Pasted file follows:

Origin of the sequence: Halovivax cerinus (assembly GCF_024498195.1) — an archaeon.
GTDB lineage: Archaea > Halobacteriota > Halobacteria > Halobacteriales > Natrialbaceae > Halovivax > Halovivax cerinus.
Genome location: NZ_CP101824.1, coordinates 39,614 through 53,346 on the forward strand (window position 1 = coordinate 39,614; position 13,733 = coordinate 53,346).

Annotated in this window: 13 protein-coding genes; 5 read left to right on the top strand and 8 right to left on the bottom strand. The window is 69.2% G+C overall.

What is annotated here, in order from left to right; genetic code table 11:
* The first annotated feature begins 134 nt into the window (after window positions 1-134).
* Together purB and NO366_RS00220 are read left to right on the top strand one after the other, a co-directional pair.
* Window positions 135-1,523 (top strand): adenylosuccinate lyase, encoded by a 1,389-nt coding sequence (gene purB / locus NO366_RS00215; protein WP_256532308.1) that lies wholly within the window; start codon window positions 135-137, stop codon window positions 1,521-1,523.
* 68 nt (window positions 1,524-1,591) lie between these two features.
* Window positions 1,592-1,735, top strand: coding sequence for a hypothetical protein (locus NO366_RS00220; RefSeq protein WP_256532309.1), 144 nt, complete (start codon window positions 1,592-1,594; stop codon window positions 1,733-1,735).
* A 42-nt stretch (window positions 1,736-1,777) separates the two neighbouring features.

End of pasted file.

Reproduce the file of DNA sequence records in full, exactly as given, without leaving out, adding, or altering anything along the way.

Origin of the sequence: Halovivax cerinus (assembly GCF_024498195.1) — an archaeon.
GTDB lineage: Archaea > Halobacteriota > Halobacteria > Halobacteriales > Natrialbaceae > Halovivax > Halovivax cerinus.
Genome location: NZ_CP101824.1, coordinates 39,614 through 53,346 on the forward strand (window position 1 = coordinate 39,614; position 13,733 = coordinate 53,346).

Annotated in this window: 13 protein-coding genes; 5 read left to right on the top strand and 8 right to left on the bottom strand. The window is 69.2% G+C overall.

What is annotated here, in order from left to right; genetic code table 11:
* The first annotated feature begins 134 nt into the window (after window positions 1-134).
* Together purB and NO366_RS00220 are read left to right on the top strand one after the other, a co-directional pair.
* Window positions 135-1,523 (top strand): adenylosuccinate lyase, encoded by a 1,389-nt coding sequence (gene purB / locus NO366_RS00215; protein WP_256532308.1) that lies wholly within the window; start codon window positions 135-137, stop codon window positions 1,521-1,523.
* 68 nt (window positions 1,524-1,591) lie between these two features.
* Window positions 1,592-1,735, top strand: coding sequence for a hypothetical protein (locus NO366_RS00220; RefSeq protein WP_256532309.1), 144 nt, complete (start codon window positions 1,592-1,594; stop codon window positions 1,733-1,735).
* A 42-nt stretch (window positions 1,736-1,777) separates the two neighbouring features.